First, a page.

Analyzing The 2009 Drafts Top Running Back Prospects

Published on April 19, 2009 by     

knowshon-moreno-jumps-hurdles-defenderThe NFL has long held the reputation of being a copycat league, and the draft often reacts to the trends that emerge from the previous year. When looking at the running back position, the trend that will be copied is the extensive use of a running back tandem.

More teams have found that splitting the workload among multiple backs has proven to be a successful strategy. Last season, seven of the 11 teams that had two or more ball carriers with 125 or more rushing attempts qualified for the playoffs.

Armed with those statistics, scouts are rushing to identify rushers capable of enhancing their teams’ running back rotations. In looking at the 2009 draft class, it is a group devoid of top headliners but littered with quality backs capable of making instant impacts as situational players.

The group of runners projected as possible first-rounders lack a consensus order, but the three names that appear on most boards are Knowshon Moreno, Chris “Beanie” Wells and LeSean McCoy.

All three players possess special qualities, but they will flip in order based on the needs of each respective team. Moreno, who led the SEC in rushing with 1,400 yards, is a hard-nosed runner who tantalizes scouts with his toughness and natural instincts. While some have attempted to compare him to LaDainian Tomlinson due to his size and all-around skills, he is strikingly similar to Cadillac Williams as a player. For a team seeking a grinder with three-down potential, he would appear to be the right selection.

In assessing Wells, scouts view the former Buckeye as a talented enigma. While they love the speed and quickness he flashes in the hole, some question his durability and toughness. The 6-foot-1, 235-pounder doesn’t consistently finish his runs with power, and he has been derided in some circles for having a “selective tough guy” mentality on the field. However, when he brings his “A” game, few can dispute his impact on the field. That makes him a coveted prospect for teams looking to add a power runner.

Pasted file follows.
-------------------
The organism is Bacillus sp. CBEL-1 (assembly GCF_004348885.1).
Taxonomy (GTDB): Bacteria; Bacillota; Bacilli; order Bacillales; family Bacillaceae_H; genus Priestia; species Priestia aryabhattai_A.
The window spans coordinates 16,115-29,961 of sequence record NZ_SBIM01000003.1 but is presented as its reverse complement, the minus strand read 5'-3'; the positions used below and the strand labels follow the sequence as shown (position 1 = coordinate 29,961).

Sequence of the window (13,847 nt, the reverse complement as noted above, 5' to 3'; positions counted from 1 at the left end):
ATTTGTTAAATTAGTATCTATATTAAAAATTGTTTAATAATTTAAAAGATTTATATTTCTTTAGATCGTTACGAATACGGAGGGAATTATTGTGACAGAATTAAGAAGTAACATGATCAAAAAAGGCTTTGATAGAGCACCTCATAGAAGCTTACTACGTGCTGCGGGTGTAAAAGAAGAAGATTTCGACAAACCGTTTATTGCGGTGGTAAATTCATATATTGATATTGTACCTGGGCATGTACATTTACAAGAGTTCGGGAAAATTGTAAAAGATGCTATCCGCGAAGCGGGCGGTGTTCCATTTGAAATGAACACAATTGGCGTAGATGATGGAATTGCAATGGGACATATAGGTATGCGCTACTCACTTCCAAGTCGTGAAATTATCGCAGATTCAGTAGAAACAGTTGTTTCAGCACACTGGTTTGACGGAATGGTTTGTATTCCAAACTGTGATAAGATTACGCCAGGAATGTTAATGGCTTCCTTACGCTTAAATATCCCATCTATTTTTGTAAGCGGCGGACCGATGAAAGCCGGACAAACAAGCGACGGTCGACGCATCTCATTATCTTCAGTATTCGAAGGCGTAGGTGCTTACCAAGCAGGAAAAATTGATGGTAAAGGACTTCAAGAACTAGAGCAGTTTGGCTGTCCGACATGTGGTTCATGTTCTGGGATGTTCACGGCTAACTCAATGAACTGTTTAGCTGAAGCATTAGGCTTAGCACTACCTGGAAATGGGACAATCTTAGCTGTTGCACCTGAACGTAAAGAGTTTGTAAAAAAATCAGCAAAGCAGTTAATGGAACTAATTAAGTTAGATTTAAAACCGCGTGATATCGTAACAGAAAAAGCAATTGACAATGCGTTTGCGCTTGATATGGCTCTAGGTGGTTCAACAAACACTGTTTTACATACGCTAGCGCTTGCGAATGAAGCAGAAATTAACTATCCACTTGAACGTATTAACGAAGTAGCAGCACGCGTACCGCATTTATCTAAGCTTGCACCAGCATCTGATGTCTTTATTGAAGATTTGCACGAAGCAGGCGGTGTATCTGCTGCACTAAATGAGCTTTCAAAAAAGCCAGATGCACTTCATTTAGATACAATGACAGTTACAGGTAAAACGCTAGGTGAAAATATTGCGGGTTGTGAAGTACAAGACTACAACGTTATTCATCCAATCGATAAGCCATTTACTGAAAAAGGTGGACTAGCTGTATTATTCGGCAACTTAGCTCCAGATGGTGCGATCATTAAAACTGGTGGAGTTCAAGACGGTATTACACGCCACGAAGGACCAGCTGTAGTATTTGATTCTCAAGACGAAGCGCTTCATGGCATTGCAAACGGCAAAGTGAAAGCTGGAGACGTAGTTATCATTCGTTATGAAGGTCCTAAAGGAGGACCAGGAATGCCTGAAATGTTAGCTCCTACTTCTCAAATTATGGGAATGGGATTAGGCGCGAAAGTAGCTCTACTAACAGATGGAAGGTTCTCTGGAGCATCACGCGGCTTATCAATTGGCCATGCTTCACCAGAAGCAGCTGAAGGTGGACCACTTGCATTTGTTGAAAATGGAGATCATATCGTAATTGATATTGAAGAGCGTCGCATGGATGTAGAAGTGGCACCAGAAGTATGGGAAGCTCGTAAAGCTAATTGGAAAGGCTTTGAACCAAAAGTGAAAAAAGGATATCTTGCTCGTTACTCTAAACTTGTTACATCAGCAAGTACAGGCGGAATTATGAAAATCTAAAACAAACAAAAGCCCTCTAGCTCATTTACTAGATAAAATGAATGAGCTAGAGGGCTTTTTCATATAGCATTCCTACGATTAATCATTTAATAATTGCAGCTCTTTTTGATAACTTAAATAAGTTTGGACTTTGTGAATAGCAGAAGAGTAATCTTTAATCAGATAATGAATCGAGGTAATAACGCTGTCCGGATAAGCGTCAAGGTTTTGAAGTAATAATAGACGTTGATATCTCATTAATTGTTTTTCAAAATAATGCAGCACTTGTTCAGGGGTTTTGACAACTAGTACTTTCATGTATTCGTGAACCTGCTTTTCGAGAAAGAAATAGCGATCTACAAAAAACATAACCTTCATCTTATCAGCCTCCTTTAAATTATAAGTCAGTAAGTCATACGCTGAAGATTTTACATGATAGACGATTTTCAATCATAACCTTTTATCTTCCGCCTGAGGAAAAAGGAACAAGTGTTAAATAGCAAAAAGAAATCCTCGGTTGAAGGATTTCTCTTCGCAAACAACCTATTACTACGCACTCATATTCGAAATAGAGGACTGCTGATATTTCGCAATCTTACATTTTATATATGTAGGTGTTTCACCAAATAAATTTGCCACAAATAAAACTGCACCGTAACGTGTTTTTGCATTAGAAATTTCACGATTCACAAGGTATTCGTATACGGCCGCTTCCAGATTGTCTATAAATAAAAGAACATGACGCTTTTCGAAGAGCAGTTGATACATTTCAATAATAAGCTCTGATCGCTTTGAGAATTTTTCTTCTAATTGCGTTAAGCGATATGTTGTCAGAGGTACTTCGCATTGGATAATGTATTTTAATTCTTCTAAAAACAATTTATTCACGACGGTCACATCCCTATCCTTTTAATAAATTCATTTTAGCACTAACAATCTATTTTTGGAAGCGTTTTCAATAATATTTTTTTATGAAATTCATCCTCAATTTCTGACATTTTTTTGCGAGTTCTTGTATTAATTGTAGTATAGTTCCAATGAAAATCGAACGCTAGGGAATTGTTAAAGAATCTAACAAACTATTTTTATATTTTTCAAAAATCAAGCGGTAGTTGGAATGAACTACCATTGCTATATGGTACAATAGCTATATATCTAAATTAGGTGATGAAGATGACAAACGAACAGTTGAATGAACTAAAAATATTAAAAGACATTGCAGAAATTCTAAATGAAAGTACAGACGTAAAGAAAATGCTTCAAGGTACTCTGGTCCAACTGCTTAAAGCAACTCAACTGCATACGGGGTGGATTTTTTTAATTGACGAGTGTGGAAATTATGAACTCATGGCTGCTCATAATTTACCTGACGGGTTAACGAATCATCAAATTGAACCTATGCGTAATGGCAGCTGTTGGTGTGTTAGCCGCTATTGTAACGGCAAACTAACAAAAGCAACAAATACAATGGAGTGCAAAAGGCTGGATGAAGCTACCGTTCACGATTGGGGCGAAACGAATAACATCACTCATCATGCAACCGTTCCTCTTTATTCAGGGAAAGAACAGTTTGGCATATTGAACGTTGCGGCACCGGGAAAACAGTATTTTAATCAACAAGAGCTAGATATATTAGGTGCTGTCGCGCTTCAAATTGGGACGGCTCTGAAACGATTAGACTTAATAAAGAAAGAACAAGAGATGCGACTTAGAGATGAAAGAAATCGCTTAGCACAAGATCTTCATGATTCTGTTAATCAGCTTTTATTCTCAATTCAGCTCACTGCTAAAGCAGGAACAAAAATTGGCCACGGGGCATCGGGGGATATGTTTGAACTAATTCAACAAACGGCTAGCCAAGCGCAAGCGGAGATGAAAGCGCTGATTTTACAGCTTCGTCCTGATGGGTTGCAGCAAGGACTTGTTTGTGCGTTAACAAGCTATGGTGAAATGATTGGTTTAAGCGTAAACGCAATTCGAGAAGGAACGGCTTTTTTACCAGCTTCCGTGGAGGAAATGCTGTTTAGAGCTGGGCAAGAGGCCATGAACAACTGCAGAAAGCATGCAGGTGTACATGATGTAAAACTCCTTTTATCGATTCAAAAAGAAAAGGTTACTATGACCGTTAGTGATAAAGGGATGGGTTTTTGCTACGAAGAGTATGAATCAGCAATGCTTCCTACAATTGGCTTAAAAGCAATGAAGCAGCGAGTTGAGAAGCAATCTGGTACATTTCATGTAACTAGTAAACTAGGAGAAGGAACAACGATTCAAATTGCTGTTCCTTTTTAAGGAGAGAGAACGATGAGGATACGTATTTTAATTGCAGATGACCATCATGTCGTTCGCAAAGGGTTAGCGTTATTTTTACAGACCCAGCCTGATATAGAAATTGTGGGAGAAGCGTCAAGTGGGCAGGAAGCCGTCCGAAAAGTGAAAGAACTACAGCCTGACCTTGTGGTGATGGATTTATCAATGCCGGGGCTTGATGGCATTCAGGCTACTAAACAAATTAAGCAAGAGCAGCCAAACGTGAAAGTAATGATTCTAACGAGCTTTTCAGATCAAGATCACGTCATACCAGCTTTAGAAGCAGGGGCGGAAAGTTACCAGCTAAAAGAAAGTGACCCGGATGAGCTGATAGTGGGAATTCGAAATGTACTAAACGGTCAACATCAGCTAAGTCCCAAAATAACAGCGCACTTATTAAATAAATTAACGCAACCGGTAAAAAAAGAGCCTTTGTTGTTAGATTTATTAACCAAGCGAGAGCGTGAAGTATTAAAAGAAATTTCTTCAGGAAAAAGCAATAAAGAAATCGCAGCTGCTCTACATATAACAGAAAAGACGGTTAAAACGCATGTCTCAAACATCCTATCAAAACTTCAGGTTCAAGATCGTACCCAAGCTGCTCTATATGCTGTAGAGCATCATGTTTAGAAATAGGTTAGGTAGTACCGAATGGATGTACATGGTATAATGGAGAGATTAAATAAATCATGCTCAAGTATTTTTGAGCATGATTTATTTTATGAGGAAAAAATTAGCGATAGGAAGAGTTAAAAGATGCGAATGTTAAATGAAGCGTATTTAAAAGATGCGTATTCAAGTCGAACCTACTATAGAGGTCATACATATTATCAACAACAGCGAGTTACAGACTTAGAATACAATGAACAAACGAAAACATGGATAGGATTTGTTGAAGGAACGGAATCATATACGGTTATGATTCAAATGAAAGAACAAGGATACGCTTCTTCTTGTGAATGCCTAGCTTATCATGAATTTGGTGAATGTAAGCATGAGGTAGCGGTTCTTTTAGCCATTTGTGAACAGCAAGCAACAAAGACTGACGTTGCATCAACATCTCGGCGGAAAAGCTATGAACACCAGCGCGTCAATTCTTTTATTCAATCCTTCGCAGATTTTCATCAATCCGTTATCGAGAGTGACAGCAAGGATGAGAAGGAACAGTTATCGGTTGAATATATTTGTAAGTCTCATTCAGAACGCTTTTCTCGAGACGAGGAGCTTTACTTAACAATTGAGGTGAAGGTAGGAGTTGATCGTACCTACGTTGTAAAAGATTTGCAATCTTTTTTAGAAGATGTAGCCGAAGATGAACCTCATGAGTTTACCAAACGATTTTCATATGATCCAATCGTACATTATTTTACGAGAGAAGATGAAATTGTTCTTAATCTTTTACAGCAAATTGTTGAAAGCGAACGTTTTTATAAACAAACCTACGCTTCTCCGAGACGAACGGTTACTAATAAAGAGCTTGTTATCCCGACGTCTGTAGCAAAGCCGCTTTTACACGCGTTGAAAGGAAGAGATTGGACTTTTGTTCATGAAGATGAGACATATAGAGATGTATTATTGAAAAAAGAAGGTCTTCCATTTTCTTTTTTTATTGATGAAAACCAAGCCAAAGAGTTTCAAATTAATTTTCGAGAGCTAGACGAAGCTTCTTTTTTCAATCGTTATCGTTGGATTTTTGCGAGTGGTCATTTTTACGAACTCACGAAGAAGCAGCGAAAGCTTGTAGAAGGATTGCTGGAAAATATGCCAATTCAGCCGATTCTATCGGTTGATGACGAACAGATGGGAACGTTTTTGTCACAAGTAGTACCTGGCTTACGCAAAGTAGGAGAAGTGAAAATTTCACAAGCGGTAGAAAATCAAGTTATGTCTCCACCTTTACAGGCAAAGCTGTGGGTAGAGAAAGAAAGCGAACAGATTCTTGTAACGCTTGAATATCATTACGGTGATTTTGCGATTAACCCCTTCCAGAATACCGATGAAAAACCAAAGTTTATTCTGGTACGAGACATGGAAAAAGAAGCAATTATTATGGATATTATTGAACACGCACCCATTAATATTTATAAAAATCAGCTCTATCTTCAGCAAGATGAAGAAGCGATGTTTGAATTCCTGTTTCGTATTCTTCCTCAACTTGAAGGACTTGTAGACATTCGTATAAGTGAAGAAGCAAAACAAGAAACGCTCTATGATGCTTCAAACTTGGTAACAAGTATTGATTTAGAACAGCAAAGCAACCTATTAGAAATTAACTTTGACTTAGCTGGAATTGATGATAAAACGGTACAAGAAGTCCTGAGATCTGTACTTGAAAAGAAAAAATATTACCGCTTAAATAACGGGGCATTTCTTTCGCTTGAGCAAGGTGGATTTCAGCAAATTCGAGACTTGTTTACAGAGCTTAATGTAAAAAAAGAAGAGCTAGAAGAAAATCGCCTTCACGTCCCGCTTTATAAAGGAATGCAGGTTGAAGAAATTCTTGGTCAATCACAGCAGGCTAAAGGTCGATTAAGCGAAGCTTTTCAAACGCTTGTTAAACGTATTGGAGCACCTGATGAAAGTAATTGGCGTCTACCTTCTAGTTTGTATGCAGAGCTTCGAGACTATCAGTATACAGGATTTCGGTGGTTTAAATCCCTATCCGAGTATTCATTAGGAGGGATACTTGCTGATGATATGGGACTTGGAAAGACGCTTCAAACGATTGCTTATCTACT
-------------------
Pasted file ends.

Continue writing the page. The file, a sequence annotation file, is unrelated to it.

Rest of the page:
While McCoy has often been grouped with Moreno and Wells, the former Panther has flown under the radar for most of the draft season. However, those who have overlooked the talented runner are missing out on a player that rushed for 2,816 yards, scored 35 touchdowns and produced 13 100-yard games in his last two seasons. With such an impressive resume, some believe he could emerge as a star on the next level and view him as a Brian Westbrook-type talent.

After that talented group of backs comes off the board, the next tier of runners is ideally suited to fill a role in a backfield tandem. With more teams looking for complementary pieces to fill their rosters, the second and third rounds will see plenty of rushers fly off the board.

Donald Brown, Shonn Greene, Andre Brown and Glen Coffee are likely to hear their names called by the end of the first day. Donald Brown, who finished as the nation’s leading rusher with 2,083 yards, has earned a first-round grade on some boards after surprising scouts with his impressive performance at the combine. The former Husky entered the draft viewed as a more-quick-than-fast runner, but left Indianapolis regarded as a potential home-run hitter with exceptional ability. Greene and Coffee have been lauded for their exceptional production against tough competition, but each has holes in their games (Coffee has questionable size; Greene lacks explosive top-end speed) that prevent them from being pegged as featured runners at the next level.